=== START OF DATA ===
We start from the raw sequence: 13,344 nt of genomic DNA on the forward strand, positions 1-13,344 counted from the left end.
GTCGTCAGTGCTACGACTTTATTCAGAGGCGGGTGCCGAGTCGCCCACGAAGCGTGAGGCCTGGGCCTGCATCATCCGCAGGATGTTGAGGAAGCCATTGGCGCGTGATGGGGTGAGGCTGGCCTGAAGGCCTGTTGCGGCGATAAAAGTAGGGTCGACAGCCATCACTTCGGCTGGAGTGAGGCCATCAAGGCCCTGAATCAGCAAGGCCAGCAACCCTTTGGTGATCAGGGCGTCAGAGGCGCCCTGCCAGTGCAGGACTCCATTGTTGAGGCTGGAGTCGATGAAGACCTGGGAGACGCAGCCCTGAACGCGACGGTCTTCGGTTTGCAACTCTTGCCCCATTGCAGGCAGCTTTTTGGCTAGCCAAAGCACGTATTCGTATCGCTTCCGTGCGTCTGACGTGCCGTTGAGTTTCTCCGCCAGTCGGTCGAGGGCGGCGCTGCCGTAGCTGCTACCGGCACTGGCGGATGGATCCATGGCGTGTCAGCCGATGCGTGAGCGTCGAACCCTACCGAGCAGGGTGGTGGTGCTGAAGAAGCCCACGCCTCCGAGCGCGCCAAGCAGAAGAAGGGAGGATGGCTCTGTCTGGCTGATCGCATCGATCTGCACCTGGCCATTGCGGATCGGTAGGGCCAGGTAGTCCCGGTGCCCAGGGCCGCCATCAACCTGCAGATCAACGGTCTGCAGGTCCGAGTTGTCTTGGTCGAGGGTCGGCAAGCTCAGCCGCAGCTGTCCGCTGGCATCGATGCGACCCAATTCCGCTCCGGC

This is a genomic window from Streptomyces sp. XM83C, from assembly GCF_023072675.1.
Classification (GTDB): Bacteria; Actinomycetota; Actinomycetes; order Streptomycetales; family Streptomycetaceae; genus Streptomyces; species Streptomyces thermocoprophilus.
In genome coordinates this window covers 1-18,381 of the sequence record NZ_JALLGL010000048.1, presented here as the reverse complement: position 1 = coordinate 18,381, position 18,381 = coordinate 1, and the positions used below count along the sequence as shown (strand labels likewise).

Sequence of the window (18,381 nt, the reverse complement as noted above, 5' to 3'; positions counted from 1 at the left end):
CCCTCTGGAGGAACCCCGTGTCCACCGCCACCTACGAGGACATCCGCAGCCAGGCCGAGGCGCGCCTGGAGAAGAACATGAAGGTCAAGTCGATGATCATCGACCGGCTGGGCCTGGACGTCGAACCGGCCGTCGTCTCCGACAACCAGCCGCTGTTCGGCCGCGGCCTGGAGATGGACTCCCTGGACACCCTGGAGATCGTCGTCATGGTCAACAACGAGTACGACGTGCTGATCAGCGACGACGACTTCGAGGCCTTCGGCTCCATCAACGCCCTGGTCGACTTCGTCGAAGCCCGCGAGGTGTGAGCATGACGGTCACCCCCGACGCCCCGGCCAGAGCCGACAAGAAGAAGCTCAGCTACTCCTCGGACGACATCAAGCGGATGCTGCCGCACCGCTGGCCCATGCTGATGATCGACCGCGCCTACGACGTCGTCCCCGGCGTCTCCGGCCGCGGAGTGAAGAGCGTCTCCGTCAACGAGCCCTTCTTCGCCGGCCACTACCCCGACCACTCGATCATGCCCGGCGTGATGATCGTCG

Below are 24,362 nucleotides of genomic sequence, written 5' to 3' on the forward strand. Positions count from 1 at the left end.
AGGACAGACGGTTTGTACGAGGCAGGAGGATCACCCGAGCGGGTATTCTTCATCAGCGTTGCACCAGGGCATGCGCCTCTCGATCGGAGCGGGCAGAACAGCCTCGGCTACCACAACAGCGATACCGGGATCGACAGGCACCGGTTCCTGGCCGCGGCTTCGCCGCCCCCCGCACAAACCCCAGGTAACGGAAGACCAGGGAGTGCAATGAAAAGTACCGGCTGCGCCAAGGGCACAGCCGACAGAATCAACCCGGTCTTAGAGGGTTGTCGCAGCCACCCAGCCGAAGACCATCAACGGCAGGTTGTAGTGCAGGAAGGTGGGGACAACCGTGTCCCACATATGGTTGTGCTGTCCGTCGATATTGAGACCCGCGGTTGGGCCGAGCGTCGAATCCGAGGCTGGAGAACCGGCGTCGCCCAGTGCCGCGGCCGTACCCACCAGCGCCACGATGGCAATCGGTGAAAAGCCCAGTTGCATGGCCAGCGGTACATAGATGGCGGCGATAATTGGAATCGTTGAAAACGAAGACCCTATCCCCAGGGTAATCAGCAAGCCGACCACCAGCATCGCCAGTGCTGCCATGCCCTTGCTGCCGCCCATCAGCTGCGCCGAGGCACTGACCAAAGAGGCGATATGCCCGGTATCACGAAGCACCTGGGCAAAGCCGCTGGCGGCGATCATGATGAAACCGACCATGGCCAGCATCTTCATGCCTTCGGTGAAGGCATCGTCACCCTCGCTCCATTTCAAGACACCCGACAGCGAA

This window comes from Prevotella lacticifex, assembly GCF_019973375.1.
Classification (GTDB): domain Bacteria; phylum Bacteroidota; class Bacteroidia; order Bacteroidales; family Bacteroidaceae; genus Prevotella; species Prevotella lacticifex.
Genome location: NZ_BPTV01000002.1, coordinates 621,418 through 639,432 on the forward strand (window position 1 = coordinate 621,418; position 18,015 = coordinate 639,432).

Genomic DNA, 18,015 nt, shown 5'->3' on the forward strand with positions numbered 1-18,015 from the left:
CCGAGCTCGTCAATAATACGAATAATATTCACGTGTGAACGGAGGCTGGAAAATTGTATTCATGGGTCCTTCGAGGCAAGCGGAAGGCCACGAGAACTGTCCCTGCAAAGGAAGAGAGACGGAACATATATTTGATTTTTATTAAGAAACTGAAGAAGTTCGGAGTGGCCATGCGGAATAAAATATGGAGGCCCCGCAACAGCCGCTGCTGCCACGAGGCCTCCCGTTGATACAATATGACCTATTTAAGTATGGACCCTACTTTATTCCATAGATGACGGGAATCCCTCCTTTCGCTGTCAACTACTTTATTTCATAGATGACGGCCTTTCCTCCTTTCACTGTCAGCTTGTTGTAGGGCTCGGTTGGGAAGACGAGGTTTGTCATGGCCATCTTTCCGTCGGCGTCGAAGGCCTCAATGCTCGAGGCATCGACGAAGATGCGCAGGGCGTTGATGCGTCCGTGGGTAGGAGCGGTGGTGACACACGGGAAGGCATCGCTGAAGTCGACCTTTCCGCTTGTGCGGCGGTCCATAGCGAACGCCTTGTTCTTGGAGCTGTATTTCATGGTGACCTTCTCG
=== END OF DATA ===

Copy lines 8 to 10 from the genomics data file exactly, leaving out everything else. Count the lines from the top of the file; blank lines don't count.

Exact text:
Below are 24,362 nucleotides of genomic sequence, written 5' to 3' on the forward strand. Positions count from 1 at the left end.
AGGACAGACGGTTTGTACGAGGCAGGAGGATCACCCGAGCGGGTATTCTTCATCAGCGTTGCACCAGGGCATGCGCCTCTCGATCGGAGCGGGCAGAACAGCCTCGGCTACCACAACAGCGATACCGGGATCGACAGGCACCGGTTCCTGGCCGCGGCTTCGCCGCCCCCCGCACAAACCCCAGGTAACGGAAGACCAGGGAGTGCAATGAAAAGTACCGGCTGCGCCAAGGGCACAGCCGACAGAATCAACCCGGTCTTAGAGGGTTGTCGCAGCCACCCAGCCGAAGACCATCAACGGCAGGTTGTAGTGCAGGAAGGTGGGGACAACCGTGTCCCACATATGGTTGTGCTGTCCGTCGATATTGAGACCCGCGGTTGGGCCGAGCGTCGAATCCGAGGCTGGAGAACCGGCGTCGCCCAGTGCCGCGGCCGTACCCACCAGCGCCACGATGGCAATCGGTGAAAAGCCCAGTTGCATGGCCAGCGGTACATAGATGGCGGCGATAATTGGAATCGTTGAAAACGAAGACCCTATCCCCAGGGTAATCAGCAAGCCGACCACCAGCATCGCCAGTGCTGCCATGCCCTTGCTGCCGCCCATCAGCTGCGCCGAGGCACTGACCAAAGAGGCGATATGCCCGGTATCACGAAGCACCTGGGCAAAGCCGCTGGCGGCGATCATGATGAAACCGACCATGGCCAGCATCTTCATGCCTTCGGTGAAGGCATCGTCACCCTCGCTCCATTTCAAGACACCCGACAGCGAA

This window comes from Prevotella lacticifex, assembly GCF_019973375.1.